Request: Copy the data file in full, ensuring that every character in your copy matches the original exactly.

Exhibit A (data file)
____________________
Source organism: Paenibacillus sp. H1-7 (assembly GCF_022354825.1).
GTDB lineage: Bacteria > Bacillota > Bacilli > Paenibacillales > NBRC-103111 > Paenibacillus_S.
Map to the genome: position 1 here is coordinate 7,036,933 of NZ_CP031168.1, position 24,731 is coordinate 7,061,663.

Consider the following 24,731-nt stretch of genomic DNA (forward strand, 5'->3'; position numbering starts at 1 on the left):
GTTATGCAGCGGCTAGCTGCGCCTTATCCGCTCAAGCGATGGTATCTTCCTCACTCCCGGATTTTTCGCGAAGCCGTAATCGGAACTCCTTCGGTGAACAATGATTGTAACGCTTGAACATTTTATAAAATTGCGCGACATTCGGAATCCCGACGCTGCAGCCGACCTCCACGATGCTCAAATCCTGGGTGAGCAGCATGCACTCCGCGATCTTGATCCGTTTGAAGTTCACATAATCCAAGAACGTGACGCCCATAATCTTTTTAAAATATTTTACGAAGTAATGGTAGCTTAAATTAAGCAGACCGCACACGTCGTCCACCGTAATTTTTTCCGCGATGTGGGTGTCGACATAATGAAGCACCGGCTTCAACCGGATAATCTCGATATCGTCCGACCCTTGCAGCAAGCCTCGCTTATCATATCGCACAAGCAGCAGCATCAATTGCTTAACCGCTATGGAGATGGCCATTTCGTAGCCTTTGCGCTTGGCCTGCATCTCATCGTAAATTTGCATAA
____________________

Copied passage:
Source organism: Paenibacillus sp. H1-7 (assembly GCF_022354825.1).
GTDB lineage: Bacteria > Bacillota > Bacilli > Paenibacillales > NBRC-103111 > Paenibacillus_S.
Map to the genome: position 1 here is coordinate 7,036,933 of NZ_CP031168.1, position 24,731 is coordinate 7,061,663.

Consider the following 24,731-nt stretch of genomic DNA (forward strand, 5'->3'; position numbering starts at 1 on the left):
GTTATGCAGCGGCTAGCTGCGCCTTATCCGCTCAAGCGATGGTATCTTCCTCACTCCCGGATTTTTCGCGAAGCCGTAATCGGAACTCCTTCGGTGAACAATGATTGTAACGCTTGAACATTTTATAAAATTGCGCGACATTCGGAATCCCGACGCTGCAGCCGACCTCCACGATGCTCAAATCCTGGGTGAGCAGCATGCACTCCGCGATCTTGATCCGTTTGAAGTTCACATAATCCAAGAACGTGACGCCCATAATCTTTTTAAAATATTTTACGAAGTAATGGTAGCTTAAATTAAGCAGACCGCACACGTCGTCCACCGTAATTTTTTCCGCGATGTGGGTGTCGACATAATGAAGCACCGGCTTCAACCGGATAATCTCGATATCGTCCGACCCTTGCAGCAAGCCTCGCTTATCATATCGCACAAGCAGCAGCATCAATTGCTTAACCGCTATGGAGATGGCCATTTCGTAGCCTTTGCGCTTGGCCTGCATCTCATCGTAAATTTGCATAA